Tadeusz Drewnowski, Rzecz russowska: o pisarstwie Marii Dąbrowskiej [The Matter from Russow: About the Writing of Maria Dąbrowska] (Kraków, 1981.), 42-89, passim.

2 Marek Radziwon, Iwaszkiewicz: Pisarz po katastrofie [Iwaszkiewicz: A Writer after the Catastrophe] (Warszawa: Fortuna, 2010), 13-51, passim.

3 „W połowie września p. Kosmowska zwróciła się do mnie czy nie pojechałabym.. na ustawienie wzdłuż drogi rodzaju poczty... która przewoziłaby dla redakcji... gazety, pisma, odezwy i wiadomości, dotyczące działalności politycznej i wojennej of Józef Piłsudski... Znalazłam się w ogromnej... wyrwie pomiędzy dwoma czyhającymi wojskami. Ale nawet stojąc w pożodze, niby w znamionach mającej polać się krwią, ziemia była samą cichością i słodyczą. Takim samym spokojem oddychali i ludzie. .Mimo to każdy okazywał się wbrew pozorom najzupełniej gotowy do podjęcia niespodziewanego zadania... W Glinniku... próbowała odmienić życie młodzież, która wyszła z rolniczych szkół ludowych. Panował... egzaltowany chłopski romantyzm, jeśli można rzec, pozytywistyczny... Sprawę poczty przyjęto nie tylko z gotowością, ale z nabożeństwem wyznawców... dotarłam do Krakowa, skąd wkrótce spowodowano wysyłkę pierwszego transportu druków legionowych... Mimo takiego ułatwienia, wobec zmian, jakie wkrótce nastąpiły... byłam pewna, że cały zachód... był nadaremny. ”Pisma Rozproszone [Dispersed Writings], ed. Ewa Korzeniewska (Wydawnicto Literackie: Kraków, 1964), 186, 189-190, 191. The story, „Wspomnienia” [Reminiscences] was first published in 1927.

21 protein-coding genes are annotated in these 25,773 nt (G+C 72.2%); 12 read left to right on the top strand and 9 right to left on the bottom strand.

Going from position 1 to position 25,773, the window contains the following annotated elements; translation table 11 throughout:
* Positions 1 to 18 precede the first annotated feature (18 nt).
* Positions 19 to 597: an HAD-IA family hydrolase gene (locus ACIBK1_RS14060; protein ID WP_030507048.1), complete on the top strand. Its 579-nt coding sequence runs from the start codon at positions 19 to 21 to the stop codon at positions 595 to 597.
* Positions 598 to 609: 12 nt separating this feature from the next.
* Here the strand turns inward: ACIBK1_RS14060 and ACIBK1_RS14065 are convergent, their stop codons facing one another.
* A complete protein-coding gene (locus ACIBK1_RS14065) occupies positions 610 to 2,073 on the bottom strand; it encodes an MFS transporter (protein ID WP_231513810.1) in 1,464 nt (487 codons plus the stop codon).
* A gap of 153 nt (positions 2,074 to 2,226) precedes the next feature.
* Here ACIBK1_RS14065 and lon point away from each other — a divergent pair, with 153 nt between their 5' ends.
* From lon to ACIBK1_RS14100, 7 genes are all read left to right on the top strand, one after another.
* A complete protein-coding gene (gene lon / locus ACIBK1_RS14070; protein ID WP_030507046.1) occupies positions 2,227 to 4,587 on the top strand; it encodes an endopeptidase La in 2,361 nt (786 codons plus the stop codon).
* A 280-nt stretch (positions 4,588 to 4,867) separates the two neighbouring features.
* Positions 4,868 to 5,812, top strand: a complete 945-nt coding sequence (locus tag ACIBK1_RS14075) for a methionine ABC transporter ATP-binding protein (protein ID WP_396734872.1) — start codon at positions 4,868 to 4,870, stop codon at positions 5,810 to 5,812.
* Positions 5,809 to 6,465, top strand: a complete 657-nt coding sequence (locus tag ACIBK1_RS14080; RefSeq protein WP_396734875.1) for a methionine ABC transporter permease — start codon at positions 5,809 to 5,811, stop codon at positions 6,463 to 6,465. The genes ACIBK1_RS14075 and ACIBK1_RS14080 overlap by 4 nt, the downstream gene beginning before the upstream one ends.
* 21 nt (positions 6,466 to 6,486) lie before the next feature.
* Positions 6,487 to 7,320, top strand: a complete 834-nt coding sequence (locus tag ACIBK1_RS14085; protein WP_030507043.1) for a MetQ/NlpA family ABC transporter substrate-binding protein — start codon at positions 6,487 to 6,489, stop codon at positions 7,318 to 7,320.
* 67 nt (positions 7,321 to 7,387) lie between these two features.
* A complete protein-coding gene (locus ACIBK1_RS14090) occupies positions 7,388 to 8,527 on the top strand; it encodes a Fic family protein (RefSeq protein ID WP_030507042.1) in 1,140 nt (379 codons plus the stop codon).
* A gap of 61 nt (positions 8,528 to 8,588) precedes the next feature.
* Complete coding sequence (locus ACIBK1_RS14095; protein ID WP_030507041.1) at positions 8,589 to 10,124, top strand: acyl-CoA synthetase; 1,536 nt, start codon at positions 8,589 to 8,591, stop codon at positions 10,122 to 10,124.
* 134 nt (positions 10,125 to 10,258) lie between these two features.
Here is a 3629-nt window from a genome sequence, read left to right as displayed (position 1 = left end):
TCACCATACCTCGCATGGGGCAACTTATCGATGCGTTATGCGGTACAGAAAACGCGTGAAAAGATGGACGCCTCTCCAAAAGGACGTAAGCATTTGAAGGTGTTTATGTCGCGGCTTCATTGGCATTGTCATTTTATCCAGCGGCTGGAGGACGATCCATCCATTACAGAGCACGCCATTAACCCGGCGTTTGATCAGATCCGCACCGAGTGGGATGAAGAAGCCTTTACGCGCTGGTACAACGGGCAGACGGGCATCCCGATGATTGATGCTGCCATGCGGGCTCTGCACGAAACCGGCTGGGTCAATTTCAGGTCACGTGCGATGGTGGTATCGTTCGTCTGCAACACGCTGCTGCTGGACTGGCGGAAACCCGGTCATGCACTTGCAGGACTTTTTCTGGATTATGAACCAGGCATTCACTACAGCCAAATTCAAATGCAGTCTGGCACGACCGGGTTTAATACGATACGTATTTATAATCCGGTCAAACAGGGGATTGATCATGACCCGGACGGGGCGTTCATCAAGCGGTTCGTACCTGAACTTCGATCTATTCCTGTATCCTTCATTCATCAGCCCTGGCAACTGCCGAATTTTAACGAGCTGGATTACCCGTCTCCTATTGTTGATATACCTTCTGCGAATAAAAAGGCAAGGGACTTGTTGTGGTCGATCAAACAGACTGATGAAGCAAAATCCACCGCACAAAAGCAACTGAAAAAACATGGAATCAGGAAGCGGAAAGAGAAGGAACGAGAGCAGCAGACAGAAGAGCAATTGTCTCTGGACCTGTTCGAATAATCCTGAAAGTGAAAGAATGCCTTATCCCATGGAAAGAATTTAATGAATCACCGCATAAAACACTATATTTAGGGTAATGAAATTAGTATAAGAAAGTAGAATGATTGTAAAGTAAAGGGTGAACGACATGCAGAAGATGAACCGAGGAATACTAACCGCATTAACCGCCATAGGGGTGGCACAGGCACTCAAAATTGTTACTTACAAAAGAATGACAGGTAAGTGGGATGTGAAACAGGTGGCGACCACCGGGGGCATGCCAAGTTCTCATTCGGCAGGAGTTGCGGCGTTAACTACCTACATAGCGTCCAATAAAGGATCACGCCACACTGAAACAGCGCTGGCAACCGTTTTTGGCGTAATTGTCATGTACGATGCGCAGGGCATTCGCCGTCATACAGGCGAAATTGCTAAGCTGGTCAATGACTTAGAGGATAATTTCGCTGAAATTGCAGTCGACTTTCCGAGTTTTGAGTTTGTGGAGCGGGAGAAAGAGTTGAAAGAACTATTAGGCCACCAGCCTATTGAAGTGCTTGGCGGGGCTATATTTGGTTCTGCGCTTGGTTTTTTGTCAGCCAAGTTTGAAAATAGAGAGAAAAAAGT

4 [W 1918] zdecydowałem się wraz z Kozłowskim na wstąpienie do III Korpusu Polskiego, którego kadry formawały się podówczas w Winnincy... Sutyski leżały nad Bohem w cudownej podolskiej okolicy. Moment, kiedy... ujrzałem blask zachodu odbity w wodach Bohu... stał się ważnym przeżyciem. Wrażenie, jakiego wówczas doznałem, da się porównać jedynie z opisem „Les clochers de Martin-ville” w I tomie Prousta. Genialny francuski pisarz potrafił odtworzyć zupełnie nie uchwytny moment rodzenia się śwadomości artystycznej, rodzenia się z kontemplacji przedmiotów... których prawdziwa treść pozostaje ukryta poza zmysłowym obrazem. Jeszcze jedno ‘odkrycie’... nastąpiło... w Sutyskach... było [to] poznania Króla-Ducha, poematu, który stał się podówczas i pozostał na dłuższy czas czymś najbliższym mi w literaturze romantycznej... Siadywaliśmy... godzinami z... książką Słowackiego i studiowaliśmy od deski do deski ciemny, zawiły, ale jakże poetycki poemat... [W Tywrowie] nasz oddziałek został otoczony przez oddziały chłopskie i... musieliśmy się wycofać. W Gniewaniu byliśmy także otoczeni ze wszystkich stron i dopiero pomoc austriacka... uchroniła nas przed smutnym końcem. Ułani, którzy próbowali przedostać się... no północ... zostali wyłapani i zginęli w strasznych męczarniach. Pobyt nasz w Uładówce stał się zupełnie bezcelowy... toteż pisałem wtedy dużo wierszy... Pozwalano nam wówczas na ucieczki... porzuciliśmy to parotygodniowe wojowanie, powracając do Kijowa.” Książka moich wsponień [The Book of My Recollections] (Wydawnictwo Literackie: Kraków, 1957), 178, 179, 180. The Book of My Recollections was written in 1941-3.